Amazon Product Description
Cocoa butter soap, check. Lemon lip balm, check. A dead body?
That’s just what Sophie Mae Reynolds finds in her workroom: the corpse of Walter Hanover, the neighborhood handyman. He died from drinking lye, something she has in good supply. But the police don’t suspect Sophie Mae, a thirty-something widow who makes and sells beauty products. Instead they call it a suicide. But why would a man with lottery cash and a loving fiancée kill himself?
No one can stop the impulsive Sophie Mae from answering this riddle, not her sensible best friend Meghan or Detective Ambrose, who incites annoyance as well as stomach flutters. Sophie Mae’s big mouth and sharp nose lead her to a peppermint-scented trail of arson, bigamy, and a shocking family secret that reveals a personal connection to Walter . . . and his killer.
This series had been on my radar for a while, but I had not had a chance to read it. Over the holidays, I won a gift certificate from one of the blogs I follow and I used part of it to purchase this book for the Kindle App on my iPad.
I’m hooked. I love mysteries set in a crafty setting. Like many other such authors, McCrae offers recipes and tips. But all of that is just icing on the cake.
McCrae has crafted an engaging and creative mystery, featuring a no non-nonsense, yet curious heroine. Sophie Mae is a very likable character (though I must admit I’m very amazed at her ability to turn her soap making business into such a growing concern, early on. Perhaps her struggle to get it up and running is part of the back-story.) Sophie Mae’s housemate, Meghan and Meghan’s daughter provide a loving family unit for Sophie Mae. Detective Ambrose is an intriguing love interest. I look forward to learning more about him.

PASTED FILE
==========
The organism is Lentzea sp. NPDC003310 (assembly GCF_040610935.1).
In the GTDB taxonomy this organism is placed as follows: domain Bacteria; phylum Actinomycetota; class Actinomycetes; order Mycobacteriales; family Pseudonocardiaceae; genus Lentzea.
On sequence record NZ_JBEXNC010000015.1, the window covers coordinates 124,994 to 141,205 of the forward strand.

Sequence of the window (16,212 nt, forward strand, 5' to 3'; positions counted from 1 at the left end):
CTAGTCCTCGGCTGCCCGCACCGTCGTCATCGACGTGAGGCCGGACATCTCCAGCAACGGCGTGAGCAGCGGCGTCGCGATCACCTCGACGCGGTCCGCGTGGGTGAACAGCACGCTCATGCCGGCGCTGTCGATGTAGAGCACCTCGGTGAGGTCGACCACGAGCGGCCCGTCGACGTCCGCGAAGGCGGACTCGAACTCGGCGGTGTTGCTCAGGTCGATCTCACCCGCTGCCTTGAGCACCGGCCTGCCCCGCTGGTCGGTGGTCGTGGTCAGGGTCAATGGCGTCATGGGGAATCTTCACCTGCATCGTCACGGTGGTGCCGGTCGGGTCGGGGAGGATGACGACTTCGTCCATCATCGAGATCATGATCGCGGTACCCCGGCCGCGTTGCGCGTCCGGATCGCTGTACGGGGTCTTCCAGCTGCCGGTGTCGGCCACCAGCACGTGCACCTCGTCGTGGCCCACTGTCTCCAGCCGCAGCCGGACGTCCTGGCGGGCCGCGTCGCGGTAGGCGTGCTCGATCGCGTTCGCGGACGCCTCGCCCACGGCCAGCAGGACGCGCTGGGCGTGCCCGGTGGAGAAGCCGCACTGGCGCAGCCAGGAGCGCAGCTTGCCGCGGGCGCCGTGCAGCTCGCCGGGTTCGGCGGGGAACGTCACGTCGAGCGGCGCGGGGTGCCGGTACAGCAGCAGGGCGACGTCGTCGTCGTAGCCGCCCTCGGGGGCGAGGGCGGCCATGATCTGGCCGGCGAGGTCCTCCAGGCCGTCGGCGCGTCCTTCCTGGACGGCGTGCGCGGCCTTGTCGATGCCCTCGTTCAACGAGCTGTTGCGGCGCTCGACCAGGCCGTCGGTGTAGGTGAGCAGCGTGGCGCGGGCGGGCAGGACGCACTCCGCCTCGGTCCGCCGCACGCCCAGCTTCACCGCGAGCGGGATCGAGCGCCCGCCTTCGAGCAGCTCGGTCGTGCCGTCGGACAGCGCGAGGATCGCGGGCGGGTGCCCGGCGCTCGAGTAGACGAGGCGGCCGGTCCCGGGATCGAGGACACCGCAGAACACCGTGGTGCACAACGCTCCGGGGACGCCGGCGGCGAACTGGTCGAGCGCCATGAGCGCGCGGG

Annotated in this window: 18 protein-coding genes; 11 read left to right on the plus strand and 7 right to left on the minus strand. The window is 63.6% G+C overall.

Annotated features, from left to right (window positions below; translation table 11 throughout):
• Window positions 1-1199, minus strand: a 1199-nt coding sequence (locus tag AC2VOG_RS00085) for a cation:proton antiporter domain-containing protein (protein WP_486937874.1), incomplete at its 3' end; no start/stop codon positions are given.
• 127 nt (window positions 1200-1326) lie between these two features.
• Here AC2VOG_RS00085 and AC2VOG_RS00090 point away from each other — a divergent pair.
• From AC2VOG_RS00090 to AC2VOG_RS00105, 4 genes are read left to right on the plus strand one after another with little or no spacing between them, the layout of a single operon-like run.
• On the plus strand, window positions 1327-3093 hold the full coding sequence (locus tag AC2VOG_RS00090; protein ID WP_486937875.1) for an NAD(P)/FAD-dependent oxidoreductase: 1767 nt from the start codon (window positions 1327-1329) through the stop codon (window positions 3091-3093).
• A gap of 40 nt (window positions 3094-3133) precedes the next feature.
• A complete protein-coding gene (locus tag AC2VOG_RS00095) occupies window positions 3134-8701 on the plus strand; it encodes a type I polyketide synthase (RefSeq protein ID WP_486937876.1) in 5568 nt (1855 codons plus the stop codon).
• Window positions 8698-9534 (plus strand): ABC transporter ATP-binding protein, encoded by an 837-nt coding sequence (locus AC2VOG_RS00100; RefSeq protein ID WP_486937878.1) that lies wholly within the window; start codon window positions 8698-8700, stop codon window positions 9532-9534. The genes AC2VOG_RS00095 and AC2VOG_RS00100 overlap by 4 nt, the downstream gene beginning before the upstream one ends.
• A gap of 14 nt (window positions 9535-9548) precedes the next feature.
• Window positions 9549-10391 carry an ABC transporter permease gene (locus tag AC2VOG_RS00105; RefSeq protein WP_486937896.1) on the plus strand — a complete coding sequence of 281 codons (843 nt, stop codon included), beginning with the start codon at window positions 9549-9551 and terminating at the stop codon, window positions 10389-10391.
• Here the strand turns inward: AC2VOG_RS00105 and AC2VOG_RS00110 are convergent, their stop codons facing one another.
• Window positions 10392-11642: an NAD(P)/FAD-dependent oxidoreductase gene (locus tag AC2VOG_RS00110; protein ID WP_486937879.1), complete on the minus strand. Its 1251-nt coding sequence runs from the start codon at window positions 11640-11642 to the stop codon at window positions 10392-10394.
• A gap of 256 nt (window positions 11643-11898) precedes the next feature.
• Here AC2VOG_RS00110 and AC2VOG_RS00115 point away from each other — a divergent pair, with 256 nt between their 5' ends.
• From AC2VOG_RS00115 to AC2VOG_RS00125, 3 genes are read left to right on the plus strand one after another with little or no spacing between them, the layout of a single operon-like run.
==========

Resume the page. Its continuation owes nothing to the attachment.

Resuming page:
One of the things I like about the budding relationship between Sophie Mae and Ambrose is that even though Ambrose is a no-nonsense detective who believes that detecting should be left up to the professionals, he recognizes early on that Sophie Mae is going to give into her curiosity. He’s not obnoxious in his efforts to get her to stop sleuthing. You get the impression, he just might have a budding respect for Sophie Mae’s ability to get answers.
When reading cozy mysteries, it’s important to suspend the disbelief that ordinary citizens could and would do the things that cozy amateur sleuths often do. McCrae makes that easy for her readers. Sophie Mae’s sleuthing just seems natural.
Lye in Wait is a quick, light read that keeps the reader engaged from page one. If you enjoy cozy mysteries you should add this series to your list of favorites.
I’m definitely looking forward to the next in the series.